Steinbeck's passion seeps through the chapters that depict the general landscape and life of Dust Bowl America. One could argue that if Steinbeck were to weed out some of his repetitive images and some of his detailed descriptions, the novel would be much shorter and much more concise. However, we get the feeling that Steinbeck wants to load his readers up with detail and with repetitions. It's as though he wants the experiences of reading this novel to resemble the Joads' experience of seeking peace and prosperity.
The Joads are met with obstacles, setbacks, and challenges that make their journey more complicated and grueling than they ever could have imagined. And yet, they continue to fight and to persevere. We almost detect a stubbornness in the way Steinbeck crafts and builds his novel – he doesn't want his readers to miss out on any of the gruesome details, and he wants us to truly recognize the strength of spirit that the Joads have to muster.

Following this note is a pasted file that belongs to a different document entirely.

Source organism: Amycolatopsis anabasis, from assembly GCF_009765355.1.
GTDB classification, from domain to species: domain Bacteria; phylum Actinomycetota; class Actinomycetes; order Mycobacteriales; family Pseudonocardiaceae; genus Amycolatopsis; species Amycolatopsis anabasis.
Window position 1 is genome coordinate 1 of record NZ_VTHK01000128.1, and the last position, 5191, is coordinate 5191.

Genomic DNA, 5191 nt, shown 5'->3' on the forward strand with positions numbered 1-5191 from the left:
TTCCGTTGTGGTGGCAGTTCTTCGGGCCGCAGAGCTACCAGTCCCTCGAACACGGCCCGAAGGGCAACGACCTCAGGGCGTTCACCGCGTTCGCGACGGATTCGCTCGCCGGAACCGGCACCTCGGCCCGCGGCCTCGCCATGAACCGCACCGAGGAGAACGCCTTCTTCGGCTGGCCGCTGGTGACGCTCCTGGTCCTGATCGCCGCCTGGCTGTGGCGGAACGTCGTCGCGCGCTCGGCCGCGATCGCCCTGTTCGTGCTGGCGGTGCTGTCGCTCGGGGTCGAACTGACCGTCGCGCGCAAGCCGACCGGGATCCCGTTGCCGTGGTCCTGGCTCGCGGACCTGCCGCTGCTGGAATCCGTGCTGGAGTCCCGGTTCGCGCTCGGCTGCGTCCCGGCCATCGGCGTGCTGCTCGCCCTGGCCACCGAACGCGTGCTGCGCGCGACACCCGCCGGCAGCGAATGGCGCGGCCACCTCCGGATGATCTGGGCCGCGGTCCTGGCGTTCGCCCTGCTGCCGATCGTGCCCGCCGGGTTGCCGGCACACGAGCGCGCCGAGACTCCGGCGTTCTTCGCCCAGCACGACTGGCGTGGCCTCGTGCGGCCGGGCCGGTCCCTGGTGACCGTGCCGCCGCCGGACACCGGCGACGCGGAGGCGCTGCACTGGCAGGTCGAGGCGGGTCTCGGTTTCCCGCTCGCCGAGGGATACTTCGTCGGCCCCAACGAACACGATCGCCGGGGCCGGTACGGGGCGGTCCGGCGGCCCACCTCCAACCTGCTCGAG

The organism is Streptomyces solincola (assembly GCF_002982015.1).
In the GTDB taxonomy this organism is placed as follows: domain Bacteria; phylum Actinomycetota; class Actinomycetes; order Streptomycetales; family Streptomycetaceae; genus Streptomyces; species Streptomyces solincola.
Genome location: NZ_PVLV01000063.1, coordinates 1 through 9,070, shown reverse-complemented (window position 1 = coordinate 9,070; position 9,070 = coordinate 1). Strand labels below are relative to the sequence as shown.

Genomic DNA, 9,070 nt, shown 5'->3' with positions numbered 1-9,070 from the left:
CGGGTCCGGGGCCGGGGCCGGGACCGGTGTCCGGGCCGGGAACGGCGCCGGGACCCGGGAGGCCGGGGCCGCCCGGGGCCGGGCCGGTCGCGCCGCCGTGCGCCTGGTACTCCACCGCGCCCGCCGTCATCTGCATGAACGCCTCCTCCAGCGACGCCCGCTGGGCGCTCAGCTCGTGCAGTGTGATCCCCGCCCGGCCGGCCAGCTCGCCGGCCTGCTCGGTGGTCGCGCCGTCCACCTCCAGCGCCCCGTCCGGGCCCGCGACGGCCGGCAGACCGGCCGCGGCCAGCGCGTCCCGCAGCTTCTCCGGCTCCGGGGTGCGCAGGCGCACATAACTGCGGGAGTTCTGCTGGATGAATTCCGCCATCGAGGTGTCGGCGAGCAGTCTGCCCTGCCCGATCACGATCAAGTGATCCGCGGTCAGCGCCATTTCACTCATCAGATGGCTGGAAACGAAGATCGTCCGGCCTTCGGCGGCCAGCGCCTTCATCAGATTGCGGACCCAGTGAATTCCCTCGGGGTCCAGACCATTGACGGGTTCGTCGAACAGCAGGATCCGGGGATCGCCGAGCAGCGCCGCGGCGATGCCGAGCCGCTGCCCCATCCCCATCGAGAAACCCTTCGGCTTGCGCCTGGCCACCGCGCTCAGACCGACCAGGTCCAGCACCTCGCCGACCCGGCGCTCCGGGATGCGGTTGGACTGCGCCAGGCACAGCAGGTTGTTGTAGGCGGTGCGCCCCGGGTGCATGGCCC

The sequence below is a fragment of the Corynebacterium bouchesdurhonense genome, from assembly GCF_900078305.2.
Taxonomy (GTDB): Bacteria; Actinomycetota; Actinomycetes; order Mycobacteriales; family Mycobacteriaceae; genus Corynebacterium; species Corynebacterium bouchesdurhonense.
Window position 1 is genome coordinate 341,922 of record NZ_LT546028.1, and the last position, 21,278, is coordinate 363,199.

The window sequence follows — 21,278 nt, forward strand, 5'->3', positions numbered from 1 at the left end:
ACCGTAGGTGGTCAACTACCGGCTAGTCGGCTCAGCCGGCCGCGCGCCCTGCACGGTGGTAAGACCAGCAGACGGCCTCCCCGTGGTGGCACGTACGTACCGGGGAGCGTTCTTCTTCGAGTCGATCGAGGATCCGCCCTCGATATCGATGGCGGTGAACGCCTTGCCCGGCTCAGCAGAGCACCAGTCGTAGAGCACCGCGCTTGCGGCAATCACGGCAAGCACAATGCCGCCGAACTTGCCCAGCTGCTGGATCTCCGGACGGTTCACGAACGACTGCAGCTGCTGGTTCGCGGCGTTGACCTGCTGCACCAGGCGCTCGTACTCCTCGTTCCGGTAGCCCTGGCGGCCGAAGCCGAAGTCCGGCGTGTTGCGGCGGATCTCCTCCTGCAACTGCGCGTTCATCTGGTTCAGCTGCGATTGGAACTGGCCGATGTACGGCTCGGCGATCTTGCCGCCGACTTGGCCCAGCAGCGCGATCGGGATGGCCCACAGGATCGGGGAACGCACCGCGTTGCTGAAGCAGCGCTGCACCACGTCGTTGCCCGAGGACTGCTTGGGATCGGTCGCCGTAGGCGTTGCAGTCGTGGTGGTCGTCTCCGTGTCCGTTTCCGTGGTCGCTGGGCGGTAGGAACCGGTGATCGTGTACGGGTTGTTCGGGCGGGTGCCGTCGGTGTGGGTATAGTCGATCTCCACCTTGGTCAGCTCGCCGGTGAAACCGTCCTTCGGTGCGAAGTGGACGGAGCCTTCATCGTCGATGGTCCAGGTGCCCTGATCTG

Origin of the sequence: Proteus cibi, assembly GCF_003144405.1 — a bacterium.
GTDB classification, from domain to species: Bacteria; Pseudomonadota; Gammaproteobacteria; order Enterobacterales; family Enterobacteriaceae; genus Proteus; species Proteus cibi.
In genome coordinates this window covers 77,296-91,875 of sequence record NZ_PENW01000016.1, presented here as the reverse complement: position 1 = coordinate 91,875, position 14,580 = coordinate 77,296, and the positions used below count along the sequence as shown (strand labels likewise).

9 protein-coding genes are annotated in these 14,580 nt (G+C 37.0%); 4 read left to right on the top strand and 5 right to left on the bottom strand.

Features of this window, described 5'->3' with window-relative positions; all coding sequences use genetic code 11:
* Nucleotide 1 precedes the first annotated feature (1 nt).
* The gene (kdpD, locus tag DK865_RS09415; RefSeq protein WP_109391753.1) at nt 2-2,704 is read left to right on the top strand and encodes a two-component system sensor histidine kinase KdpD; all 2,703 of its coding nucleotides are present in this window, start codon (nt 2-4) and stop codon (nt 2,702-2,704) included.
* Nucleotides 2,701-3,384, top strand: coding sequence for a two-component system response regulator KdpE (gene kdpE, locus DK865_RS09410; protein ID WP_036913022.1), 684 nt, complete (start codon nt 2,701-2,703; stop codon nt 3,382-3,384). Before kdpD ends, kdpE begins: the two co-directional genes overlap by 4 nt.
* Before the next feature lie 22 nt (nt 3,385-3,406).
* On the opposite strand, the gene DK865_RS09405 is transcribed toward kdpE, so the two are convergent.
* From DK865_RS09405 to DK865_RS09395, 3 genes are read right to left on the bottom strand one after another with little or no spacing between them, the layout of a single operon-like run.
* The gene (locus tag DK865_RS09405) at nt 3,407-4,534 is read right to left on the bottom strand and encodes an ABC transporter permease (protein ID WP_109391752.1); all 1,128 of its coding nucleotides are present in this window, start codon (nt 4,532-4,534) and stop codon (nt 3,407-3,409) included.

In certain chapters that don't feature the Joad family, we see Steinbeck the journalist weigh in on greater societal questions. For example, in Chapter Fifteen, our narrator describes the power of revolution. He seems to attack the bankers and the landowners directly:
If you who own the things people must have could understand this, you might preserve yourself. If you could separate causes from results, if you could know that Paine, Marx, Jefferson, Lenin, were results, not causes, you might survive. But that you cannot know. For the quality of owning freezes you forever into 'I,' and cuts you off forever from the "we." (14.4)
In this moment, our narrator's passionate, emotional nature erupts as he almost threatens an ambiguous power. We know that Steinbeck was truly appalled by what he witnessed at the labor camps when he reported for the San Francisco Chronicle, and we see at times his emotion bubble forth.